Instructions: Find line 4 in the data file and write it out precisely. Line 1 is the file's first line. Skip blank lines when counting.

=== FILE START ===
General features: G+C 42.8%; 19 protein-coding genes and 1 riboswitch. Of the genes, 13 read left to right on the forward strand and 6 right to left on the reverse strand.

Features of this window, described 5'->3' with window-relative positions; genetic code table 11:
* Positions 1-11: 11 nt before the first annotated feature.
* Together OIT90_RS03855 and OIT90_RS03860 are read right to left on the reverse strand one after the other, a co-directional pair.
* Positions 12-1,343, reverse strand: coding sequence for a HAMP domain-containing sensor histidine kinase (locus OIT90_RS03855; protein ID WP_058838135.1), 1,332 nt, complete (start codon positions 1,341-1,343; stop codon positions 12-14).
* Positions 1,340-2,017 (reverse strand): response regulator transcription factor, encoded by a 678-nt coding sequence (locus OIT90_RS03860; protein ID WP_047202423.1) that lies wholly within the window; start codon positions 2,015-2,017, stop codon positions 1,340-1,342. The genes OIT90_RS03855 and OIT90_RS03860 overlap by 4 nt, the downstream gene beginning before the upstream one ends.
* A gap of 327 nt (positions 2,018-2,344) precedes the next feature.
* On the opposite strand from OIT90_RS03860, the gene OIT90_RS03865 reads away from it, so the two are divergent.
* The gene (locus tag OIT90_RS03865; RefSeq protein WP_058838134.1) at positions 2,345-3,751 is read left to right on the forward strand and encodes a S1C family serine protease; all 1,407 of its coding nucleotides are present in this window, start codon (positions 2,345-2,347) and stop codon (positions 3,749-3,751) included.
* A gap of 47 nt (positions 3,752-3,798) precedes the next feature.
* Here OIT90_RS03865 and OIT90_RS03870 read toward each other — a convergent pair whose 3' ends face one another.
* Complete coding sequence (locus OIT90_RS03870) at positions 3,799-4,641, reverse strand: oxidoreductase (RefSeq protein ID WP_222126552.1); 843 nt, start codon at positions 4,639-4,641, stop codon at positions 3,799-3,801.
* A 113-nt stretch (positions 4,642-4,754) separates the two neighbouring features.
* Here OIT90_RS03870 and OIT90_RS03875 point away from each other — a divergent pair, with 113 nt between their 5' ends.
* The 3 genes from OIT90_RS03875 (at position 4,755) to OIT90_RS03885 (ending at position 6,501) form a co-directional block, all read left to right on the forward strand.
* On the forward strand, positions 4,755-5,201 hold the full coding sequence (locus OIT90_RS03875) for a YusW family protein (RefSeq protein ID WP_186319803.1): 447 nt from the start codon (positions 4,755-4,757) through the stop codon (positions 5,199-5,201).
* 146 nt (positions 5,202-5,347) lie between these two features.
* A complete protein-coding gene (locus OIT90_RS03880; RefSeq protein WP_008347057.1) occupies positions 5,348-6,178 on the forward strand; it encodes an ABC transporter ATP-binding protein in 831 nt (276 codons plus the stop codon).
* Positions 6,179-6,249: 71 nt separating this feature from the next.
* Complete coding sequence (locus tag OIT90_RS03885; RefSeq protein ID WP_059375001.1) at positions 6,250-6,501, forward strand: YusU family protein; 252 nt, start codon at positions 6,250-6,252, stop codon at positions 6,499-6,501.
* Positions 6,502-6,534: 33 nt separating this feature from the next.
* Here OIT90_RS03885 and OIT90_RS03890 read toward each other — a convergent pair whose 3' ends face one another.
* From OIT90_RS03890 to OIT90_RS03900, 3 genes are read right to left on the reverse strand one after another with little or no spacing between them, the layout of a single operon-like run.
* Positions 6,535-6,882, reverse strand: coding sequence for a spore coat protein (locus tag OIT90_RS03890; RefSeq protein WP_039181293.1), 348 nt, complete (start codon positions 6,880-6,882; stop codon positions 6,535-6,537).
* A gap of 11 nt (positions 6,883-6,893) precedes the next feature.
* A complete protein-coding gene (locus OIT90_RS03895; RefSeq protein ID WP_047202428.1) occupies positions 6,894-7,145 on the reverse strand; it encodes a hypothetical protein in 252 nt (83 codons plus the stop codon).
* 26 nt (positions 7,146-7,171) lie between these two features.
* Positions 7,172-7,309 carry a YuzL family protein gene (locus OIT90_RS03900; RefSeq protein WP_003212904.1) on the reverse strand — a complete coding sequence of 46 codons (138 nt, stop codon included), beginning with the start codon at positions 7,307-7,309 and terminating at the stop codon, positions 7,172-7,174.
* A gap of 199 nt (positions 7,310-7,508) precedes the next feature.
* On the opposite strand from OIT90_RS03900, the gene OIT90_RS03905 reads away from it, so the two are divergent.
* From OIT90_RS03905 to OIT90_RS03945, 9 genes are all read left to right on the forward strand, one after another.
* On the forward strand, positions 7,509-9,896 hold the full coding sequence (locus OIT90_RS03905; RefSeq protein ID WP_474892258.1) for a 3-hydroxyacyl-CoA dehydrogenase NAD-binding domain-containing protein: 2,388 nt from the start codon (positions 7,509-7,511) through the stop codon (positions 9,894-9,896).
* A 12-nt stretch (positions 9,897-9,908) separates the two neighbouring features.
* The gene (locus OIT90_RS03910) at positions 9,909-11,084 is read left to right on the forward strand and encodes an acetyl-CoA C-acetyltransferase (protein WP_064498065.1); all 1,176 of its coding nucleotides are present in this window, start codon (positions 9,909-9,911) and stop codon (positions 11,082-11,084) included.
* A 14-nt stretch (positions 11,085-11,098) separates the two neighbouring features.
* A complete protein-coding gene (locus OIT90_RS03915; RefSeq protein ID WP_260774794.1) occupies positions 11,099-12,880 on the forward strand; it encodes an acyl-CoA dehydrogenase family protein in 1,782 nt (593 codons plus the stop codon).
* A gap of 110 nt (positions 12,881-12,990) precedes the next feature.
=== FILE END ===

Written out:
* Together OIT90_RS03855 and OIT90_RS03860 are read right to left on the reverse strand one after the other, a co-directional pair.